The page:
Behrens-Abouseif, "The Facade of the Aqmar Mosque in the Context of Fatimid Ceremonial," Muqarnas 9 (1992): 29-38.
Idem, "The Mosque of the Qarafa in Cairo," Muqarnas 4 (1987): 7-20.
Williams, Caroline. "The Cult of the `Alid Saints in the Fatimid Monuments of Cairo. Part1: The Mosque of al-Aqmar," Muqarnas 1 (1983): 37-52.
Idem, "The Cult of the `Alid Saints in the Fatimid Monuments of Cairo. Part 2: The Mausolea," Muqarnas 3 (1985) 39-60.
Sanders, Paula. Rituals, Politics and the City in Fatimid Cairo, N.Y., 1994. Pp. 39-67.
Rise to Prominence: Ayyubids and Bahri Mamluks
The relationship of the citadel to the city
The emerging importance of the citadel as the residence of the ruler
The Roda Citadel and the urban development of Cairo in the Ayyubid period
Ayyubid Architecture and the Sunni Revival
The Mausoleum of al-Imam al-Shafe`i
The introduction of the madrasa: The Madrasa of al-Salih Najm al-Din Ayyub
The political and social functions of the madrasa
The mausoleum of the ruler
The Bahri Mamluks: continuity and change
A brief introduction to the Mamluk system
The Mosque of al-Zahir Baybars and traditional forms
The Complex of Qalawun and the Syrian import
The Apogee of Medieval Cairo
The City under al-Nasir Muhammad
The charitable institutions of al-Nasir Muhammad's princes
The Waqf system
Mamluk Madrasas and Khanqahs and the problem of the Four-Iwan Plan
The royal madrasas on the main thoroughfare of Cairo
The Madrasas of Sultan Hasan
Residential and Palatial architecture
A brief survey of residential architecture up to the Mamluk period
Royal and princely palaces of the fourteenth century
The urban character of Mamluk architecture
A short film, Medieval Cairo by Nezar AlSayya
Behrens-Abouseif, pp. 35-44, 78-132.
Abu-Lughod, pp. 27-36.
Briggs, pp. 76-109, 145-64 (Domestic Architecture).
MacKenzie, Neil D. Ayyubid Cairo: A Topographical Study, Cairo, 1992.
Rabbat, The Citadel of Cairo, 283-95.
Irwin, Robert. The Middle East in the Middle Ages, The Early Mamluk Sultanate 1250-1382, (Carbondale, 1986).
Bylinski, Janusz. "Darb Ibn al-Baba. A Quarter in Mamluk Cairo in the Light of Waqf Documents", Journal of the American Research Center in Egypt, 31, (1994): 203-22.
Fernandes, Leonor. "The Foundation of Baybars al-Jashankir: Its Waqf, History, and Architecture," Muqarnas 4 (1987): 21-42.
Grabar, Oleg. "Reflections on Mamluk Art," Muqarnas 2 (1984): 1-12.
Humphreys, R. Stephen. "The Expressive Intent of the Mamluk Architecture in Cairo: a Preliminary Essay," Studia Islamica 35 (1972): 69-119.
Ibrahim, Laila A. "Residential Architecture in Mamluk Cairo," Muqarnas 2 (1984): 47-59.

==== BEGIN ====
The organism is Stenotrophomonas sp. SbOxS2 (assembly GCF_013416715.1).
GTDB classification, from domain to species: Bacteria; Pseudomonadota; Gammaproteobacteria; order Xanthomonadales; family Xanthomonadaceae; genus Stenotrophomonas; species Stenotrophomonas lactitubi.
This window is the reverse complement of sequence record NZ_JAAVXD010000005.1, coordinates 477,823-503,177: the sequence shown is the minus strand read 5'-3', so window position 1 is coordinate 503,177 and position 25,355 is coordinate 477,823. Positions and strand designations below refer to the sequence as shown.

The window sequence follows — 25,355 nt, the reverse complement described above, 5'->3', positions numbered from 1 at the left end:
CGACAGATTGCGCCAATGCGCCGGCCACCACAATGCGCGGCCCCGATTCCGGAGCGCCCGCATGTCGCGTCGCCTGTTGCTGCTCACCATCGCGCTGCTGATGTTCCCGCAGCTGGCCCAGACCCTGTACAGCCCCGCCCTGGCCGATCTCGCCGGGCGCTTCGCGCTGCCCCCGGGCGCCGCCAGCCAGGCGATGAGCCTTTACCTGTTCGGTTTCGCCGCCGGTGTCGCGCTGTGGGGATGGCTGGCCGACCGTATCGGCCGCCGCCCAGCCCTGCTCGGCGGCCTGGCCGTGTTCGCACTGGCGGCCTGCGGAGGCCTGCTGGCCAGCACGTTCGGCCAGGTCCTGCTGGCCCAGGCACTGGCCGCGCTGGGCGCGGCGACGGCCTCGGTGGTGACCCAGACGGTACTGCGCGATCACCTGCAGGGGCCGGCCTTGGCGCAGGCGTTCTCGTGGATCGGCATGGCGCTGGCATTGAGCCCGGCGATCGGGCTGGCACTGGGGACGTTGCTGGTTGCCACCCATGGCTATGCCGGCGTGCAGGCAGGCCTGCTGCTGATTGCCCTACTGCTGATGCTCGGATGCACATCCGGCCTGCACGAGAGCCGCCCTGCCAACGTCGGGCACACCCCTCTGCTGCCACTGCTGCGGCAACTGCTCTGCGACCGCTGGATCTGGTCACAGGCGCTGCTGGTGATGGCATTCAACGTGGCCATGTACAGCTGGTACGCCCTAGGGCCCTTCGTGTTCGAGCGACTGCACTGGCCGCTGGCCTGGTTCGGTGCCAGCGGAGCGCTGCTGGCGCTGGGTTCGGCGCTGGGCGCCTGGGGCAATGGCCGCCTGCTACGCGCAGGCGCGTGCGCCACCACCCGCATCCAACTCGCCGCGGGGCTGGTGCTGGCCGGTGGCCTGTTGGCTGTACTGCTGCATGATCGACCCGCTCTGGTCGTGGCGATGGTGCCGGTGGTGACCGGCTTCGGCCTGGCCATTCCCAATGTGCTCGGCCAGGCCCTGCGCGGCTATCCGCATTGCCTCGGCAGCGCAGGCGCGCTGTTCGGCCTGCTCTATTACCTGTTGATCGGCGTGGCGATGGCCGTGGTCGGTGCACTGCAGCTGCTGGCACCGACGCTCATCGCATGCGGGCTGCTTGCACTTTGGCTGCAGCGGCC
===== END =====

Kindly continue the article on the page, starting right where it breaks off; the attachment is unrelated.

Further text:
Williams, John Alden. "Urbanization and Monument Construction in Mamluk Cairo," Muqarnas 2 (1984) 33-45.
Afterglow of Empire: Burji Mamluks and Ottomans
The mosques, madrasas, and mausolea of the Burji Sultan
Urban complex from Barquq to Khayer Bak
The growth of Cairo and the development of the Qarafas
The royal charitable complexes from Umm Anuk to Qaytbay
The Mamluk style
The development of the dome, the minaret, and the Qa`a under the Mamluks
The development of Mamluk decorative techniques and patterns
The coming of the Ottomans
The urban changes in Cairo from the sixteenth to eighteenth centuries
Ottoman mosques in Cairo: wavering between the local and the official
Cairene Ottoman houses
The stabilization of a hybrid type
Comparison with houses of other Ottoman provinces
The legacy of the pre-modern city
The French Expedition and the Description de l'Egypt
Behrens-Abouseif, pp. 133-67.
Abu-Lughod, pp. 37-79.
Briggs, pp. 110-44.
Behrens-Abouseif, Doris. Azbakiyya and its Environs: From Azbak to Ismail (1476-1879). (Cairo, 1985).
Idem, "The `Abd al-Rahman Katkhuda Style in 18th century Cairo," Annales Islamologiques 26 (1992): 117-26.
Hanna, Nelly. An Urban History of Bulaq in the Mamluk and Ottoman Periods. (Cairo, 1983).
Kessler, Christel. The Carved Masonry Domes of Medieval Cairo. (Cairo, 1976).
Idem, "Funerary Architecture Within the City," Colloque International sur l'Histoire du Caire (27 Mars-5 Avril 1969). 257-67.
Campo, Juan Eduardo. The Other Sides of Paradise: Explorations into the Religious Meanings of Domestic Space in Islam. Columbia, S C, 1991. Pp. 74-94.
Gillispie, Charles C. and Michael Dewachter (eds), Monuments of Egypt: the Napoleonic Edition: the complete archaelogical plates from la Description de l'Egypte. Princeton, 1987. Pp.1-30.
Modernization and After: Muhammad 'Ali to the Present
The architectural and urban works of Muhammad Ali
The Mosque at the Citadel
The Westernization of the palatial architecture
The modernization of the city of Cairo
Orientalism and the Fascination of Egypt
Ethnographer-Painters and the romanticization of Cairo
The Comite de preservation des monuments du Caire and preservation
Cairene architecture in the late nineteenth century
Historicism and the Mamluk revival
The Mosque of al-Rifa`i
Other Orientalizing styles
The emergence of vernacular style in the 1940s
The works of Hasan Fathy, Ramses Wissa Wasef, and their students
Cairo's expansion and modernization
Population explosion and urban chaos
Problems of preservation and accommodation
The image of Cairo: past and present
Behrens-Abouseif, pp. 167-70.
Abu-Lughod, pp. 83-117.
Lane, Edward William. Cairo Fifty Years Ago. Edited by Stanley Lane-Poole. London, 1896.
Al-Asad, Mohammad, "The Mosque of Muhammad `Ali in Cairo," Muqarnas 9 (1992): 39-55.
Asfour, Khaled, "The Domestication of Knowledge: Cairo at the Turn of the Century," Muqarnas 10 (1993): 125-37.
Al-Asad, Mohammad, "The Mosque of al-Rifa`i in Cairo," Muqarnas 10 (1993): 108-24.
Raymond, Andre. "Cairo," in The Modern Middle East. A. Hourani, P.
Khoury & M. Wilson (eds.), Berkeley, 1993. Pp. 311-37.
Meinecke, Michael, ed. Islamic Cairo: Architectural Conservation and Urban Development of the Historic Centre. (AARP, June 1980) pp. 8-46.